4. Dissatisfaction at contract lock-in periods.

Hmmm, that doesn’t appear to be a very balanced view (even though it’s what people tell us and yes, they do also sometimes refer to the more positive aspects of their experiences so it’s not all one way) so in the spirit of fairness (after all, it is Christmas!) we want to reiterate that the Lead Forensics product is very much the perfect solution for some types of buyers, as already referred to in the link further up.  Just because we offer something quite different, doesn’t mean that Lead Forensics isn’t ‘right’ for many types of buyers.

Our views though are based purely on people who have already gone down the Lead Forensics path, and have been open in their comments to us, prior to, and during, taking the free 30 day A1WebStats trial.   We actually enjoy helping them to gradually shift their focus from purely looking at companies who have visited a website, and into the mindset of doing something about the website weaknesses that stop those companies making contact in the first place.  We very often say “would you prefer to be able to identify 100 companies who visited your website, but didn’t make contact … or would you prefer for more of those 100 companies to find enough reason to make contact with you in the first place?”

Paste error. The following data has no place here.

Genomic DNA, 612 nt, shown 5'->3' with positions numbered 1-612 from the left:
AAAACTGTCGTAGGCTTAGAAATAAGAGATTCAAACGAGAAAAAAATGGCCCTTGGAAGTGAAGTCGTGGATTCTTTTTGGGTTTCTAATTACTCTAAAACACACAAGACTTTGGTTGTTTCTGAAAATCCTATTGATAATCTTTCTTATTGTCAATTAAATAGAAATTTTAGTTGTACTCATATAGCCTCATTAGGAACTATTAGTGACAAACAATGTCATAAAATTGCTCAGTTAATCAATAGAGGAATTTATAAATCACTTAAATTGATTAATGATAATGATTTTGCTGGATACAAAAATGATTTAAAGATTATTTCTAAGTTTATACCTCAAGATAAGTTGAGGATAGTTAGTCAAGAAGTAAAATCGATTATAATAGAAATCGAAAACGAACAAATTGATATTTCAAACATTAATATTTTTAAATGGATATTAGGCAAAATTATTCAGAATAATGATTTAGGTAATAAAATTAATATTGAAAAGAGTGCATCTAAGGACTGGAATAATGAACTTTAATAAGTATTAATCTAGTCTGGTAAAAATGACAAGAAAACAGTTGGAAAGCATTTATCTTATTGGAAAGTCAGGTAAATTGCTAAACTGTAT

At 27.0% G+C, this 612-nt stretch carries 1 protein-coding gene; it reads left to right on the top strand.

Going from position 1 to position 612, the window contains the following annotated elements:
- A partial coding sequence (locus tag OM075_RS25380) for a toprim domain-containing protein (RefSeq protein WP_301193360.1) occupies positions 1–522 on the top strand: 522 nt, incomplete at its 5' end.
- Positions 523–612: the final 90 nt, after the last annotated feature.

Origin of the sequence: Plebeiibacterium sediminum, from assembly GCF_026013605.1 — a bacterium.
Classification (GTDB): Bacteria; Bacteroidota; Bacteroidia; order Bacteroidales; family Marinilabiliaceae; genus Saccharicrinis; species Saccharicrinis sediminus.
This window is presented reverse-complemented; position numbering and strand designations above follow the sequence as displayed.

All this talk about reviews though does highlight something that appears to be lacking … a decent number/quality of reviews about website analytics or lead generation products.  Could we yet see a day when people type a (website analytics or lead generation) product name along with the word ‘reviews’ and they get a good selection of search results giving varied reviews that help them make the right decision?   Hopefully, in time.  For now though, it appears that people wanting to see reviews of such products are stuck with having to try them out and then judge from there.